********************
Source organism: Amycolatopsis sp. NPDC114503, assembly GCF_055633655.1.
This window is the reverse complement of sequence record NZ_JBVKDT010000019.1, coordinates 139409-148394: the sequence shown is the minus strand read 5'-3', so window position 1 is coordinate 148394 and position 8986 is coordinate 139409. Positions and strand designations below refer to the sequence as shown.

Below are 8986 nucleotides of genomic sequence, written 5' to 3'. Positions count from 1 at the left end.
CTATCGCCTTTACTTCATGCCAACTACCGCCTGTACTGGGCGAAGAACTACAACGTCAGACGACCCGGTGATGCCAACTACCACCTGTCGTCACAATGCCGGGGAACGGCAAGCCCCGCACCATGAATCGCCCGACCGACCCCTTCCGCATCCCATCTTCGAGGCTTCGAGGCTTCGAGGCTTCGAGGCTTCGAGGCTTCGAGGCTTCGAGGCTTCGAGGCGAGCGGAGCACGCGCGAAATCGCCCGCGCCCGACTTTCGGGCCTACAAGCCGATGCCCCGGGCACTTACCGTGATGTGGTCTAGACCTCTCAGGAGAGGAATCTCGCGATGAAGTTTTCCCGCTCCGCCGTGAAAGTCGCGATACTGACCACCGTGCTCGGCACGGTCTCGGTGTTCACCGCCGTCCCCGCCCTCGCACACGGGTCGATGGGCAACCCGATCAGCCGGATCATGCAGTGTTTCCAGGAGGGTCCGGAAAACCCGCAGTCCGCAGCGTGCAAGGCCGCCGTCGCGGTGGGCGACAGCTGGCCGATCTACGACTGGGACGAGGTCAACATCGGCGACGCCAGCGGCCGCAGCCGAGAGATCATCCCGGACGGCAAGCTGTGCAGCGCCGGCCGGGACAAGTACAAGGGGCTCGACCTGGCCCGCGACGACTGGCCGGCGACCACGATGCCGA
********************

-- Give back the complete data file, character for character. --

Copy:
Source organism: Amycolatopsis sp. NPDC114503, assembly GCF_055633655.1.
This window is the reverse complement of sequence record NZ_JBVKDT010000019.1, coordinates 139409-148394: the sequence shown is the minus strand read 5'-3', so window position 1 is coordinate 148394 and position 8986 is coordinate 139409. Positions and strand designations below refer to the sequence as shown.

Below are 8986 nucleotides of genomic sequence, written 5' to 3'. Positions count from 1 at the left end.
CTATCGCCTTTACTTCATGCCAACTACCGCCTGTACTGGGCGAAGAACTACAACGTCAGACGACCCGGTGATGCCAACTACCACCTGTCGTCACAATGCCGGGGAACGGCAAGCCCCGCACCATGAATCGCCCGACCGACCCCTTCCGCATCCCATCTTCGAGGCTTCGAGGCTTCGAGGCTTCGAGGCTTCGAGGCTTCGAGGCTTCGAGGCTTCGAGGCGAGCGGAGCACGCGCGAAATCGCCCGCGCCCGACTTTCGGGCCTACAAGCCGATGCCCCGGGCACTTACCGTGATGTGGTCTAGACCTCTCAGGAGAGGAATCTCGCGATGAAGTTTTCCCGCTCCGCCGTGAAAGTCGCGATACTGACCACCGTGCTCGGCACGGTCTCGGTGTTCACCGCCGTCCCCGCCCTCGCACACGGGTCGATGGGCAACCCGATCAGCCGGATCATGCAGTGTTTCCAGGAGGGTCCGGAAAACCCGCAGTCCGCAGCGTGCAAGGCCGCCGTCGCGGTGGGCGACAGCTGGCCGATCTACGACTGGGACGAGGTCAACATCGGCGACGCCAGCGGCCGCAGCCGAGAGATCATCCCGGACGGCAAGCTGTGCAGCGCCGGCCGGGACAAGTACAAGGGGCTCGACCTGGCCCGCGACGACTGGCCGGCGACCACGATGCCGA